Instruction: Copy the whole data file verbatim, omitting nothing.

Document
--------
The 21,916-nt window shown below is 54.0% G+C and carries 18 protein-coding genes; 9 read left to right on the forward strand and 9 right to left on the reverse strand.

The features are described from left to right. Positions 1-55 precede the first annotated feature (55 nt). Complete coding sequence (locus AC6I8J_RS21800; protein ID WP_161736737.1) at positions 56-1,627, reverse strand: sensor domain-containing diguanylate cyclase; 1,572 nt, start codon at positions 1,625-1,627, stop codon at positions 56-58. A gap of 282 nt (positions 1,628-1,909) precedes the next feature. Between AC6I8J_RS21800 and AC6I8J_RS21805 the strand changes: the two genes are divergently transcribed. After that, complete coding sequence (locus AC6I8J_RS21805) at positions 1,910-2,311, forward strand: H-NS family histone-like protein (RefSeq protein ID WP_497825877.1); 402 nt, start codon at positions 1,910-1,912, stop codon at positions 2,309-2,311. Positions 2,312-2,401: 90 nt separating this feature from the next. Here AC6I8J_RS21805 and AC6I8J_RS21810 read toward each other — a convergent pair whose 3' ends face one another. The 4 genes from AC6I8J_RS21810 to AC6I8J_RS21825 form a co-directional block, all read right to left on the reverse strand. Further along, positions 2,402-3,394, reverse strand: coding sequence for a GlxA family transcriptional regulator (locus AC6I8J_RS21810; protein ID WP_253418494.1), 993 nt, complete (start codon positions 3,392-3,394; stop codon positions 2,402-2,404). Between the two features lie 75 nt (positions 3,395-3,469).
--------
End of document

The 21,916-nt window shown below is 54.0% G+C and carries 18 protein-coding genes; 9 read left to right on the forward strand and 9 right to left on the reverse strand.

The features are described from left to right. Positions 1-55 precede the first annotated feature (55 nt). Complete coding sequence (locus AC6I8J_RS21800; protein ID WP_161736737.1) at positions 56-1,627, reverse strand: sensor domain-containing diguanylate cyclase; 1,572 nt, start codon at positions 1,625-1,627, stop codon at positions 56-58. A gap of 282 nt (positions 1,628-1,909) precedes the next feature. Between AC6I8J_RS21800 and AC6I8J_RS21805 the strand changes: the two genes are divergently transcribed. After that, complete coding sequence (locus AC6I8J_RS21805) at positions 1,910-2,311, forward strand: H-NS family histone-like protein (RefSeq protein ID WP_497825877.1); 402 nt, start codon at positions 1,910-1,912, stop codon at positions 2,309-2,311. Positions 2,312-2,401: 90 nt separating this feature from the next. Here AC6I8J_RS21805 and AC6I8J_RS21810 read toward each other — a convergent pair whose 3' ends face one another. The 4 genes from AC6I8J_RS21810 to AC6I8J_RS21825 form a co-directional block, all read right to left on the reverse strand. Further along, positions 2,402-3,394, reverse strand: coding sequence for a GlxA family transcriptional regulator (locus AC6I8J_RS21810; protein ID WP_253418494.1), 993 nt, complete (start codon positions 3,392-3,394; stop codon positions 2,402-2,404). Between the two features lie 75 nt (positions 3,395-3,469).